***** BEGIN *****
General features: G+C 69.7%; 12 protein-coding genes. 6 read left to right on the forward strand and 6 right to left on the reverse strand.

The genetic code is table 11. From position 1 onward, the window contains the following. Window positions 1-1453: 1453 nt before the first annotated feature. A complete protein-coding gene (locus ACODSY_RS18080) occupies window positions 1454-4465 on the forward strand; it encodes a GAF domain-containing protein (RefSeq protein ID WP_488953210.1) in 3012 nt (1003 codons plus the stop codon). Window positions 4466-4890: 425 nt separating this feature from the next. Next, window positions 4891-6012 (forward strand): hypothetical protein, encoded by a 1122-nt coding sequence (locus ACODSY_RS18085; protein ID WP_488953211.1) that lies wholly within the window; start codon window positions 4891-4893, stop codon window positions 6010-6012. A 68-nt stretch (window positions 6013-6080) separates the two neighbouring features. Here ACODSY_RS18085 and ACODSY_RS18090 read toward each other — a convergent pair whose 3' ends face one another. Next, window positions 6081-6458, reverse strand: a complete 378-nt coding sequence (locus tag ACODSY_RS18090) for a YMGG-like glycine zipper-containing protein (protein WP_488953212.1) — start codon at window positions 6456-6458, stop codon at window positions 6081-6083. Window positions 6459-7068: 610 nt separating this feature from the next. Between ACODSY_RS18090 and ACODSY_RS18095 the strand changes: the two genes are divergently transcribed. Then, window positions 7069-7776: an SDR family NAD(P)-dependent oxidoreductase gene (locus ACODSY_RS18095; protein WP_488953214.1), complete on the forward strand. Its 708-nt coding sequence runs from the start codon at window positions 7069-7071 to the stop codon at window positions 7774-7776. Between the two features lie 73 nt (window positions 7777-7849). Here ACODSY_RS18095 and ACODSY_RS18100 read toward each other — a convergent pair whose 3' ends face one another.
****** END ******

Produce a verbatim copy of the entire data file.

General features: G+C 69.7%; 12 protein-coding genes. 6 read left to right on the forward strand and 6 right to left on the reverse strand.

The genetic code is table 11. From position 1 onward, the window contains the following. Window positions 1-1453: 1453 nt before the first annotated feature. A complete protein-coding gene (locus ACODSY_RS18080) occupies window positions 1454-4465 on the forward strand; it encodes a GAF domain-containing protein (RefSeq protein ID WP_488953210.1) in 3012 nt (1003 codons plus the stop codon). Window positions 4466-4890: 425 nt separating this feature from the next. Next, window positions 4891-6012 (forward strand): hypothetical protein, encoded by a 1122-nt coding sequence (locus ACODSY_RS18085; protein ID WP_488953211.1) that lies wholly within the window; start codon window positions 4891-4893, stop codon window positions 6010-6012. A 68-nt stretch (window positions 6013-6080) separates the two neighbouring features. Here ACODSY_RS18085 and ACODSY_RS18090 read toward each other — a convergent pair whose 3' ends face one another. Next, window positions 6081-6458, reverse strand: a complete 378-nt coding sequence (locus tag ACODSY_RS18090) for a YMGG-like glycine zipper-containing protein (protein WP_488953212.1) — start codon at window positions 6456-6458, stop codon at window positions 6081-6083. Window positions 6459-7068: 610 nt separating this feature from the next. Between ACODSY_RS18090 and ACODSY_RS18095 the strand changes: the two genes are divergently transcribed. Then, window positions 7069-7776: an SDR family NAD(P)-dependent oxidoreductase gene (locus ACODSY_RS18095; protein WP_488953214.1), complete on the forward strand. Its 708-nt coding sequence runs from the start codon at window positions 7069-7071 to the stop codon at window positions 7774-7776. Between the two features lie 73 nt (window positions 7777-7849). Here ACODSY_RS18095 and ACODSY_RS18100 read toward each other — a convergent pair whose 3' ends face one another.